About Italian Week
Simply put, Italian Week is;
- A celebration of Italian culture and the influence of Italy worldwide, encompassing anyone who wants to participate
- It celebrates Italian migration and culture, during the century between 1870 and 1970, over 26 million people migrated internationally from Italy.
- Celebrating the Italian National Day, which commemorates the institutional referendum of 1946 when Italian citizens were called to decide between a monarchy and republic.
- The 2nd of June is one of the most important Italian national holidays which, like July 14th in France (Storming of the Bastille) and July 4th in the USA (Independence Day), celebrate the birth of the nation.
Where is it held?
Italian Week can be celebrated everywhere. This site lists events in Australia and particularly in Queensland.
Italian Week is celebrated from the 26th May to 2nd of June every year.
You are invited to enthusiastically celebrate all things Italian and the Italian way of life. There are many ways to celebrate and you can do it from wherever you are in the world.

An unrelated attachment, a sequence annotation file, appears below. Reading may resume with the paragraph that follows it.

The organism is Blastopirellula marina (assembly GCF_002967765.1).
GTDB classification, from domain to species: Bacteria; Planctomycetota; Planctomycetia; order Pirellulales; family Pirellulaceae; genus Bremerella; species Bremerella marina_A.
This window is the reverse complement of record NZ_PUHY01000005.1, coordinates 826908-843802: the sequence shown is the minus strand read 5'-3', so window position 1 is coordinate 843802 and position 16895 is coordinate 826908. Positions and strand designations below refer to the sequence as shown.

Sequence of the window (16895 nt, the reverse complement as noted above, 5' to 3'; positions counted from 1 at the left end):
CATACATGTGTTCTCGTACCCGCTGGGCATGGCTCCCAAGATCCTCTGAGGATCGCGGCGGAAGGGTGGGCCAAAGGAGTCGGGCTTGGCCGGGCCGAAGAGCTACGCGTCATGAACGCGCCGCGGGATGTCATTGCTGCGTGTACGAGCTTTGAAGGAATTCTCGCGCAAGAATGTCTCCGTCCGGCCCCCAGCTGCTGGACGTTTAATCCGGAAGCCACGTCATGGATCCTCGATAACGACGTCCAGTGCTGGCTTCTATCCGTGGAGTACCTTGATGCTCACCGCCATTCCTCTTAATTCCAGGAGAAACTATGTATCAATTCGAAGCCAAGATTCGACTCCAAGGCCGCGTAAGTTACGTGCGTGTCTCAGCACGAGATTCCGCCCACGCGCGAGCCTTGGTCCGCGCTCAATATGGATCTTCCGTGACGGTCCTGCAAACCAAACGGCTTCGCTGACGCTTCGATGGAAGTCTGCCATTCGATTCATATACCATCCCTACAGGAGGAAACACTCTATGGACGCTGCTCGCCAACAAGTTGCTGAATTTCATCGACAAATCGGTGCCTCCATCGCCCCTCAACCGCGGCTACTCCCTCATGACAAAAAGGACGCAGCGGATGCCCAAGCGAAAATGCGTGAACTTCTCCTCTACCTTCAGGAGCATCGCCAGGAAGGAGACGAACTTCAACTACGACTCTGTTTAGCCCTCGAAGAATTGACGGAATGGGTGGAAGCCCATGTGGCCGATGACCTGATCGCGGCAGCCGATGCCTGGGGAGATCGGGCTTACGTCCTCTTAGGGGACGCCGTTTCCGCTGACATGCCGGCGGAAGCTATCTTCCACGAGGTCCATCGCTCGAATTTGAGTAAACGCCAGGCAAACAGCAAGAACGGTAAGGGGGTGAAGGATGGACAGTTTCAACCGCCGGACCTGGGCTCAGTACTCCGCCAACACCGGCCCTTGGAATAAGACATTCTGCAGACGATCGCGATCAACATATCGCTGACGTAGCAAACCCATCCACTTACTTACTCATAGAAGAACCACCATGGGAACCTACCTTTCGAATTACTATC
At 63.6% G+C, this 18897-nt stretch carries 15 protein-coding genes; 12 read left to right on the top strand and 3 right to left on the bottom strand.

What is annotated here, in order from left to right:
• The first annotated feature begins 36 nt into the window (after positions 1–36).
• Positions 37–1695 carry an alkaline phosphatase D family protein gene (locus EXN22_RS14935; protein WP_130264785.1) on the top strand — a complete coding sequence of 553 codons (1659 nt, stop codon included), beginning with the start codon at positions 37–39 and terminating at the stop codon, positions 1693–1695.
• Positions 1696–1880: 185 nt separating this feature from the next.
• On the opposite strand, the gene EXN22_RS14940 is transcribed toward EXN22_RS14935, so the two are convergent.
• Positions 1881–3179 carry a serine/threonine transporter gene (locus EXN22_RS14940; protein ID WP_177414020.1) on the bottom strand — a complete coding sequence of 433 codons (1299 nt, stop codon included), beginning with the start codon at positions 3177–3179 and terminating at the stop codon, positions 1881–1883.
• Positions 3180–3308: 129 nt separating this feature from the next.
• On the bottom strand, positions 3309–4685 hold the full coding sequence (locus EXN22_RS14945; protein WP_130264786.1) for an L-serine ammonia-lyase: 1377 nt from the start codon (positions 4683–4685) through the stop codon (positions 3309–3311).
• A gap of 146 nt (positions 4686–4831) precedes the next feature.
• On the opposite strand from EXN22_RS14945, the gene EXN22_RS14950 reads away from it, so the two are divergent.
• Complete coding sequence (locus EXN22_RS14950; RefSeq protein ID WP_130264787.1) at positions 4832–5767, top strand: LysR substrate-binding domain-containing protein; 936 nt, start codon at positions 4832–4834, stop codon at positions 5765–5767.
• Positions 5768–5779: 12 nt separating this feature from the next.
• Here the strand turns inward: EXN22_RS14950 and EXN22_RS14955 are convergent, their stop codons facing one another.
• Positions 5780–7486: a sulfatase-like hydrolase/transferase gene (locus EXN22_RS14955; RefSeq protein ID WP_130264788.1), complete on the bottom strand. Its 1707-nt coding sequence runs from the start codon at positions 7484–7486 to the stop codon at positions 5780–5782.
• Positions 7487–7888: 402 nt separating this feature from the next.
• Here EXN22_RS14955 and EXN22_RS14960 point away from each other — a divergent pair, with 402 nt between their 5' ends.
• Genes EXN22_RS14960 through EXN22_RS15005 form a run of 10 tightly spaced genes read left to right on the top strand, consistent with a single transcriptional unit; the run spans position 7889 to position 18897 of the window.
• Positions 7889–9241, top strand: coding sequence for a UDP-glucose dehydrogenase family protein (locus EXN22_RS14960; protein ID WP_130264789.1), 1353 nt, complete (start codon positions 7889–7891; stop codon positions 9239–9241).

Italian Week is open to every one and we invite you to celebrate with us.
Italian Week began as aninitiative of the Italian Ministry of Foreign Affairs. The first Italian Week in Queensland occurred in 2007 during the term in which Dr Francesco Capecchi was the Consul of Italy for Queensland and the Northern Territory. Dr Capecchi recognised an opporturtunity to promote Italy in the modern context in Queensland and thus Italian Week was born.
Italian immigration to Australia can be traced back to the beginning of English colonisation with Italians migrants appearing in the first Census collated by the New South Wales Government in 1828. Over the coming years, mass migration to Australia saw 360,000 Italians arrive between 1947 and 1976. This trend was reflected throughout the century between 1870 and 1970, with over 26 million people migrating internationally from Italy . Many of these immigrants left their homes to explore a new life in what was fast becoming a multicultural Australia. This country now has the third highest level of foreign population.